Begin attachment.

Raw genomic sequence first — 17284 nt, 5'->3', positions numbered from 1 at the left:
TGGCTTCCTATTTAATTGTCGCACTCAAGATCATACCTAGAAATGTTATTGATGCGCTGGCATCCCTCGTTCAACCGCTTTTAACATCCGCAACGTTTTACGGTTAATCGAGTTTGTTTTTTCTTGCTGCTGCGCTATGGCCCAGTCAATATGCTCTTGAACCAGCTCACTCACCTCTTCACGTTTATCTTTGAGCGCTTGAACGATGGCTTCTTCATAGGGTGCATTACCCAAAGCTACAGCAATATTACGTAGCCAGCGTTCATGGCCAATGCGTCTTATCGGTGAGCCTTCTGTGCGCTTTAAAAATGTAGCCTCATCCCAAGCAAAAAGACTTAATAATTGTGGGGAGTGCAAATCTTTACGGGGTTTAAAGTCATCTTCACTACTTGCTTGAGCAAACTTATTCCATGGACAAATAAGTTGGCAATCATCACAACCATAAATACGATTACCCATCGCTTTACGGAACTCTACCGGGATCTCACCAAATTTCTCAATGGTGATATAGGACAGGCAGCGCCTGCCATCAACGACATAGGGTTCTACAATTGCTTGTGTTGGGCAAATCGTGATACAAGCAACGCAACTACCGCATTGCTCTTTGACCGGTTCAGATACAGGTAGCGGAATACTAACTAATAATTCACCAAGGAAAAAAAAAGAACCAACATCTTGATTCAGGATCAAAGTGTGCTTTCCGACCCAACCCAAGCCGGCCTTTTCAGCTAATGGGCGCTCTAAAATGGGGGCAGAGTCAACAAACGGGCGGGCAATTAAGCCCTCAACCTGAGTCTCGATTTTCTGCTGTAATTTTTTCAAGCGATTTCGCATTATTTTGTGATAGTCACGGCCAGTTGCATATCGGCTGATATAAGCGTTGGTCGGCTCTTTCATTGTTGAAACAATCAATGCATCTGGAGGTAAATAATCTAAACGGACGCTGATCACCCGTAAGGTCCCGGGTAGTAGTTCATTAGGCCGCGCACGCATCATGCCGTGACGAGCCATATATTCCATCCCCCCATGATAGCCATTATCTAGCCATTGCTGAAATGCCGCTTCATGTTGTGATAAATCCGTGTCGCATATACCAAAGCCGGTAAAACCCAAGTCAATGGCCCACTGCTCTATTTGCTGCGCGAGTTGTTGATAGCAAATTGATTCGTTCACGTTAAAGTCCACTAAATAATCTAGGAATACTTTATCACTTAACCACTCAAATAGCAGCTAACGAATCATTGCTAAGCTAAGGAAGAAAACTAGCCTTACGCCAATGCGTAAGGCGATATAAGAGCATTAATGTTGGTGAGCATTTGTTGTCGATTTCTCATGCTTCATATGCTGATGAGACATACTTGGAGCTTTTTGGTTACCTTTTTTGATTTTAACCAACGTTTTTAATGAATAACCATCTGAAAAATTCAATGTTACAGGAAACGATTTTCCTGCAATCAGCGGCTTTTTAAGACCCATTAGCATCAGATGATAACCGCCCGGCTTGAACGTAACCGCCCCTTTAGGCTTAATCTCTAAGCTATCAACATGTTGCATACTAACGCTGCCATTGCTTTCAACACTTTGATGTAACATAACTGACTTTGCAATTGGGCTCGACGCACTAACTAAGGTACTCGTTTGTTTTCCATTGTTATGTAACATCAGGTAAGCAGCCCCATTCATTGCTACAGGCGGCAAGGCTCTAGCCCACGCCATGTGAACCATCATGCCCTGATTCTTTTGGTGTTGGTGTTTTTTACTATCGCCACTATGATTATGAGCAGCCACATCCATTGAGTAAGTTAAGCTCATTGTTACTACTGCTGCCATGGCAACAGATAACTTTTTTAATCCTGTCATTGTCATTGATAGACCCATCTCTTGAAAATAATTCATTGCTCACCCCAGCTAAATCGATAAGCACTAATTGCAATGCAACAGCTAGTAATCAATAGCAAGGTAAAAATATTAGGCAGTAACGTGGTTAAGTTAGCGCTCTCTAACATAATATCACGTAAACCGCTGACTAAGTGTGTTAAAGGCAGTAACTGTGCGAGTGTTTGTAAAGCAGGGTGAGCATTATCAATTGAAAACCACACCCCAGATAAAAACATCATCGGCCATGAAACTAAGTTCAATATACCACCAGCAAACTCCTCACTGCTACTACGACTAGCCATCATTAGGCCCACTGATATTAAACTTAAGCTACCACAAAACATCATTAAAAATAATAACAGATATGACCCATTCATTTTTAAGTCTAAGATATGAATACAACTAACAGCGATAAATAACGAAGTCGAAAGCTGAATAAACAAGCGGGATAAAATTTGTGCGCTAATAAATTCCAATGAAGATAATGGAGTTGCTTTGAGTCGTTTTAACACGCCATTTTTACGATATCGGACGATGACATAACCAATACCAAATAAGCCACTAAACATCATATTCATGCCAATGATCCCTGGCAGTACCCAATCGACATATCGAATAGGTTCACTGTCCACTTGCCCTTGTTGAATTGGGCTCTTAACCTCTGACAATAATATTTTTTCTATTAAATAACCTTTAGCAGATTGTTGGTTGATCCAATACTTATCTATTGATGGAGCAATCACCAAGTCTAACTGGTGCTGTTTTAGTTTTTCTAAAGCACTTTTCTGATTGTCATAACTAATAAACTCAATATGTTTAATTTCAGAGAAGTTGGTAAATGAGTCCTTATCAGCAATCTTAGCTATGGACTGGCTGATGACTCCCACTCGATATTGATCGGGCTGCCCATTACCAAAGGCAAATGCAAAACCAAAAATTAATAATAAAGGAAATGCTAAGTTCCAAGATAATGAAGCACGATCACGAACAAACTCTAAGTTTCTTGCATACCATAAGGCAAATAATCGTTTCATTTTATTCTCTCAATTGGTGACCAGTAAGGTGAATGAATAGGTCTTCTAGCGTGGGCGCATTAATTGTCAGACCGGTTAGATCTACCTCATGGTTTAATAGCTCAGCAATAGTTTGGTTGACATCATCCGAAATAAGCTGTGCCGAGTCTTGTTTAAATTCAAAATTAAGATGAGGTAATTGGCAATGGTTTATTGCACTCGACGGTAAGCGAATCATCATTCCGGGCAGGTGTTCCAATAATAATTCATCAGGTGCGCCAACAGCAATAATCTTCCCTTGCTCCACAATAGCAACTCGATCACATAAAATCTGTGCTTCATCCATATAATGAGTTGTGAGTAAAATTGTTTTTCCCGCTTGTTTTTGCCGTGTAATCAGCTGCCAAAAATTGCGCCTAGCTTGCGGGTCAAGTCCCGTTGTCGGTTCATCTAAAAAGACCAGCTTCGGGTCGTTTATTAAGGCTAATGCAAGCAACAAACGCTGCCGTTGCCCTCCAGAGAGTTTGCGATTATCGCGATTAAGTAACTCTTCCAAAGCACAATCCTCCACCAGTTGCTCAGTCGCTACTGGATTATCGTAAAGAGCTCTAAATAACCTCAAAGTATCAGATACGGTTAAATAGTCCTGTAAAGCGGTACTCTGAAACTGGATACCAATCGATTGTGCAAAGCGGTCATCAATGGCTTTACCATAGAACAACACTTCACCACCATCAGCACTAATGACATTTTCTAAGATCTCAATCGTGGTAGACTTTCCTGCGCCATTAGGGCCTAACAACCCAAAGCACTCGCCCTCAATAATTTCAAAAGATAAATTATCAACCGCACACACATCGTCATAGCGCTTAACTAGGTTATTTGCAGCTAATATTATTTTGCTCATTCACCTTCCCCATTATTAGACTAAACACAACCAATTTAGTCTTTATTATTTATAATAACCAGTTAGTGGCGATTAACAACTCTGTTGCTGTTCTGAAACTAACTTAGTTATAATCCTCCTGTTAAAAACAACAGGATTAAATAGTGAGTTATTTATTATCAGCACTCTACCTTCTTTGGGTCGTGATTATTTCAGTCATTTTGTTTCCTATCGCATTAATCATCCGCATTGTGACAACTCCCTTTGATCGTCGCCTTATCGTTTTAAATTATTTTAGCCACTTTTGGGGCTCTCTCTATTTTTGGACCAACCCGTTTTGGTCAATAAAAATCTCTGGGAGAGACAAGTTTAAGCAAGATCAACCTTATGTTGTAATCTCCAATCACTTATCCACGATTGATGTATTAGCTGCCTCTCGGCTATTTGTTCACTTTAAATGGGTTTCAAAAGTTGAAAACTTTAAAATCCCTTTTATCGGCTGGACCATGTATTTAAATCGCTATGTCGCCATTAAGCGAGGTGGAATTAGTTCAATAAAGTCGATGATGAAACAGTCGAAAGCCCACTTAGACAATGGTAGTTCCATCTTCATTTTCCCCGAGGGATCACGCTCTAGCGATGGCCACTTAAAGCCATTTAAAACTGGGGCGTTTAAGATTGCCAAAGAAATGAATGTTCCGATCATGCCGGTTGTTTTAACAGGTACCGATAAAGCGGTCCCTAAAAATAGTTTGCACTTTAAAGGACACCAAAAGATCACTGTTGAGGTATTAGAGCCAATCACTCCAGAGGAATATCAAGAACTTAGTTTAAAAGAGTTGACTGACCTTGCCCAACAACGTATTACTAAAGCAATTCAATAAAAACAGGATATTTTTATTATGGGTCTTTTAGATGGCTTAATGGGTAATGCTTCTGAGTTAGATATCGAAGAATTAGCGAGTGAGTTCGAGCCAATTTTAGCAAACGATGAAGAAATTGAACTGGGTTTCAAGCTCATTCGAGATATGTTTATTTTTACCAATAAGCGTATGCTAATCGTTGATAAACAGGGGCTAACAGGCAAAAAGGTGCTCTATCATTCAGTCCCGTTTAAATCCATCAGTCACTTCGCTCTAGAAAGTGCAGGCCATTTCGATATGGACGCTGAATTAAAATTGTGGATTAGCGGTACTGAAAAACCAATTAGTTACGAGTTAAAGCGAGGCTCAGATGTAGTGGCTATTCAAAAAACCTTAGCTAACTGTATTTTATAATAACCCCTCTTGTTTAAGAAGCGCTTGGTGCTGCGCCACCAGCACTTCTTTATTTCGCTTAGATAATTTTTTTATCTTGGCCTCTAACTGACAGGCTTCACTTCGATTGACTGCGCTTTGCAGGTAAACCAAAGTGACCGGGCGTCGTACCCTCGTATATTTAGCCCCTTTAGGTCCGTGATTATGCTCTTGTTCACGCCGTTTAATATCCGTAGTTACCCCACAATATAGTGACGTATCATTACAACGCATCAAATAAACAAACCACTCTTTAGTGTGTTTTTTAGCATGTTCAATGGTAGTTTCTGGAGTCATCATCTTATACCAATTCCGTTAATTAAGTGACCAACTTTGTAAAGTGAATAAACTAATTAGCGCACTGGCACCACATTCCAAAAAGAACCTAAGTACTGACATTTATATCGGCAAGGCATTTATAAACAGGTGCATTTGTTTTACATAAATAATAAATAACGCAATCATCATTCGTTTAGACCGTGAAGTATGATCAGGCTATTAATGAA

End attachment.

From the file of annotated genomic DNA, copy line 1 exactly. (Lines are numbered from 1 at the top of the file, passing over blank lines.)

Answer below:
Raw genomic sequence first — 17284 nt, 5'->3', positions numbered from 1 at the left: